Albert TatlockEdit

Albert (Jack Howarth) is a grumpy retired widower with nothing to do, except work on his allotment and talk about his service in World War I. However he is good friends with his next-door neighbours the Barlows, and is especially pleased when Ken Barlow (William Roache) marries his niece Valerie (Anne Reid). He was a regular at the Rover’s Return, where he would call for "half a stout".

Susan CunninghamEdit

Susan Cunningham
Coronation Street character
Portrayed byPatricia Shakesby
First appearance9 December 1960
Episode 1
Last appearance6 January 1961
Episode 9
Created byTony Warren
Introduced byTony Warren
Book appearancesCoronation Street: The Complete Saga
ClassificationFormer; guest

Susan Cunningham attends university with Ken Barlow and becomes his first girlfriend. She appears in the very first episode of Coronation Street and makes her last appearance in early 1961.

Susan Cunningham was a contemporary of Ken Barlow at Manchester University who unwittingly caused trouble at home for Ken. Ken arranged to meet her for drinks at the Imperial Hotel, where his mother was employed as a kitchen hand. Frank Barlow objected to Ken spending money in the same place his mum worked hard to earn it and forbade Ken from meeting Susan. When Ken didn't show, Susan drove to Coronation Street to see if he was alright. Ken's university education had turned him into "a proper stuck-up little snob", as Albert Tatlock put it - "snooty" was the simple way in which Ken's father, Frank, defined Ken's change in attitude. Thus, Ken gradually became embarrassed about his surroundings; his contemporaries lived in more affluent areas and he was put out when Susan arrived at No.3, the family home. Susan realised this but soon put his mind at rest: she liked Ken for himself and was not bothered by his home. Ken and Susan split up in 1961, shortly after they took part in a "Ban the Bomb" protest, as they felt that their backgrounds were too different.

Some time later, Susan discovered that she was pregnant and wrote to him, asking if he wanted to try again with their relationship, but the letter was misplaced and Ken did not read it or become aware of its existence. Her son, Lawrence Cunningham (Linus Roache), was born later that year. Lawrence went on to become an English lecturer and had two children of his own, James Cunningham (James Roache) and Chloe, with Ken none the wiser until August 2010 when Susan's letter was found behind a skirting board at No.3. By this time, Susan had been dead for several years but the discovery of the letter prompted Ken to contact Lawrence and on meeting him, it became obvious to Ken that Lawrence was his son. Ken began to bond with his son but after discovering that Lawrence was homophobic and disapproved of his son, James, being homosexual, Ken cut all contact with him, angry that he would disown his own son for being different.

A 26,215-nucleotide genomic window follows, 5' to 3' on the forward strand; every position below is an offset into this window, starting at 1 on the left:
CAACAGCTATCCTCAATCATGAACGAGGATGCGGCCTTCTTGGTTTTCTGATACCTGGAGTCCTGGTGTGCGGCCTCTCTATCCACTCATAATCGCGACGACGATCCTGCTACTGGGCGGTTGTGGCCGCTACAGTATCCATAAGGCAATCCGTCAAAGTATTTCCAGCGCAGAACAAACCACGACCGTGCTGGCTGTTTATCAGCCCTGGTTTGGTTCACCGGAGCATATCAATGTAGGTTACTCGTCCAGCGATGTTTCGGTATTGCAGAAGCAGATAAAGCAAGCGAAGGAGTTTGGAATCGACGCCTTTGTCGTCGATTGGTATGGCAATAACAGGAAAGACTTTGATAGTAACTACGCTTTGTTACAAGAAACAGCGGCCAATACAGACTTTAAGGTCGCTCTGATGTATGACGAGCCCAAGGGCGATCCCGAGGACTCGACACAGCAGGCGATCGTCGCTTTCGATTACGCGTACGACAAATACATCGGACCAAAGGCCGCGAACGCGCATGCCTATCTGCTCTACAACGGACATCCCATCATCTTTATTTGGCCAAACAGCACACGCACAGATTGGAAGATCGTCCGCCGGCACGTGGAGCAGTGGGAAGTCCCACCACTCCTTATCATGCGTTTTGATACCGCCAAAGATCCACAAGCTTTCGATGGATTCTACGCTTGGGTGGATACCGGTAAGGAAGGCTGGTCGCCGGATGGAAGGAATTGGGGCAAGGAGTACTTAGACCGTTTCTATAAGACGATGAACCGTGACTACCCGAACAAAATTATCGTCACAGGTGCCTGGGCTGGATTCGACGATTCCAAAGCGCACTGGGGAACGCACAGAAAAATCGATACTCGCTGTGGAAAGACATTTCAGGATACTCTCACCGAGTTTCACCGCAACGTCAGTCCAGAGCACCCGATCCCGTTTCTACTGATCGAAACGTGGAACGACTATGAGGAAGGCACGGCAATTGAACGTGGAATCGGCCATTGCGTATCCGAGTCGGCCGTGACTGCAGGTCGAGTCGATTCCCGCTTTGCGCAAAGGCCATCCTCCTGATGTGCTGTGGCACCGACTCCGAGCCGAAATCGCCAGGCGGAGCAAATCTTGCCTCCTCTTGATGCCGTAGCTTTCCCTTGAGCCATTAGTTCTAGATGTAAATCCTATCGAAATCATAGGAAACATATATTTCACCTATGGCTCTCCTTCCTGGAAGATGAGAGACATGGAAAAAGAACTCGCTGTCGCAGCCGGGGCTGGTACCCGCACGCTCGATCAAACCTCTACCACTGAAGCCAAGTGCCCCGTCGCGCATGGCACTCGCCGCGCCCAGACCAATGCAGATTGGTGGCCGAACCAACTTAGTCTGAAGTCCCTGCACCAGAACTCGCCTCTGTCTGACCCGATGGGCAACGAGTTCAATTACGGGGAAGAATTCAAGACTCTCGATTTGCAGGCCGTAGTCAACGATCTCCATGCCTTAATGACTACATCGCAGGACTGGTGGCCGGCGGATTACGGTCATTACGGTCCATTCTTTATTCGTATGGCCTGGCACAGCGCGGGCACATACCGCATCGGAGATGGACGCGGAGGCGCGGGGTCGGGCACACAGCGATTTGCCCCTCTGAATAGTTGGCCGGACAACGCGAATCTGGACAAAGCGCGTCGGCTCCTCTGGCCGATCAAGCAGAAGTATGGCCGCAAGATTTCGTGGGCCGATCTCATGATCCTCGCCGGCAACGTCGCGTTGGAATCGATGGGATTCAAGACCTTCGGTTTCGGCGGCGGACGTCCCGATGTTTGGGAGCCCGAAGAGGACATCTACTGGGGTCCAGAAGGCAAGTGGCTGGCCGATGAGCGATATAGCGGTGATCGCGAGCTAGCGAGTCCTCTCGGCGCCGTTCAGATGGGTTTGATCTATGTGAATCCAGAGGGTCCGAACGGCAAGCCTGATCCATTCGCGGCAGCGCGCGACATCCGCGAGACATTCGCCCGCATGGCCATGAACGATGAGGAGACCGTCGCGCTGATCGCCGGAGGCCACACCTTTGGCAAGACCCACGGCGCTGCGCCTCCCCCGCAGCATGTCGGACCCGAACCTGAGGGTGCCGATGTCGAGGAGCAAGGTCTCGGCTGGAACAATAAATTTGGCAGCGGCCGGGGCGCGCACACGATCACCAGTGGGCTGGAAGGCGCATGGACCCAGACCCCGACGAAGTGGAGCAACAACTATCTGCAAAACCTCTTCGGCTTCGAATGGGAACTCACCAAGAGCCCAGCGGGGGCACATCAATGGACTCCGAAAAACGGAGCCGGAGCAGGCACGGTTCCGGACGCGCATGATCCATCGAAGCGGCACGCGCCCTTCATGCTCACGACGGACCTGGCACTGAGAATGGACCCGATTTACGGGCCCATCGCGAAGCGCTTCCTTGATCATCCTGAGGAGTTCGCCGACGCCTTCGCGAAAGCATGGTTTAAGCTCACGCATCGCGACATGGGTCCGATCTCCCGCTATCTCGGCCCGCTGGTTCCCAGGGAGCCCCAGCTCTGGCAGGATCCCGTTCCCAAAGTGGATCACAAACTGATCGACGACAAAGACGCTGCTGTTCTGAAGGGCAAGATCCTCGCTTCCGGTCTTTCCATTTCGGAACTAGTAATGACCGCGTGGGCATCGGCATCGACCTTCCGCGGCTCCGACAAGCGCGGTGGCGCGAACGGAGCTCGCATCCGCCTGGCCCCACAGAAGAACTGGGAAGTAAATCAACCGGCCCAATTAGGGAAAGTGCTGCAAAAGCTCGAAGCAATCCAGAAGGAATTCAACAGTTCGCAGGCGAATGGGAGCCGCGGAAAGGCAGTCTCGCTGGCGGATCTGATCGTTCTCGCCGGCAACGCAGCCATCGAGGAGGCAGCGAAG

Christine ApplebyEdit

Ivan CheveskiEdit

Ivan Cheveski
Coronation Street character
Portrayed byErnst Walder
Duration1960–63, 1966–67
First appearance14 December 1960
Episode 2
Last appearance27 December 1967
Episode 734
Created byTony Warren
Introduced byTony Warren
Book appearancesCoronation Street: The Complete Saga
ClassificationFormer; recurring

Ivan Cheveski played by actor Ernst Walder until 1967. He is a Coronation Street resident in the early 1960s, and the husband of Elsie Tanner's daughter Linda. He and Linda originally move to Warrington but buy a house in Coronation Street when Linda wants to be closer to her family. Ivan, Linda and their newborn son Paul move to Canada in 1961, making the occasional visit to Weatherfield on their return to the UK in 1966.

Born in Poland, Ivan and his family left their home during the war as Ivan's grandparents' shop was burned down by the Nazis when they were found to be harbouring a Jewish doctor. After the war, Ivan emigrated to the UK, and found a home in Warrington with his uncle Rizhard.

On 1 April 1958, Ivan married eighteen-year-old Linda Tanner and the pair settled in Warrington. Hard-working Ivan saw it as his duty to provide for his wife and preferred that Linda didn't work. Linda fled to her home town Weatherfield to stay with her mum Elsie Tanner, telling her she wasn't returning to Ivan, but when he followed her to get her back, she admitted she was pregnant. Ivan was thrilled and agreed to stay in Coronation Street - the couple moved into 9 Coronation Street, and Ivan bought it.

While Linda and Elsie prepared the house for the baby, Ivan concentrated on money. He worked in Warrington, and kept up the job while living in Weatherfield. For extra money, he took an evening job as potman at the Rovers Return Inn. Linda convinced Ivan to take a day job in Weatherfield, at an ironworks.

In June 1961, Linda gave birth to a baby boy - Ivan wanted to name him Rizhard after his uncle, but they settled on Paul.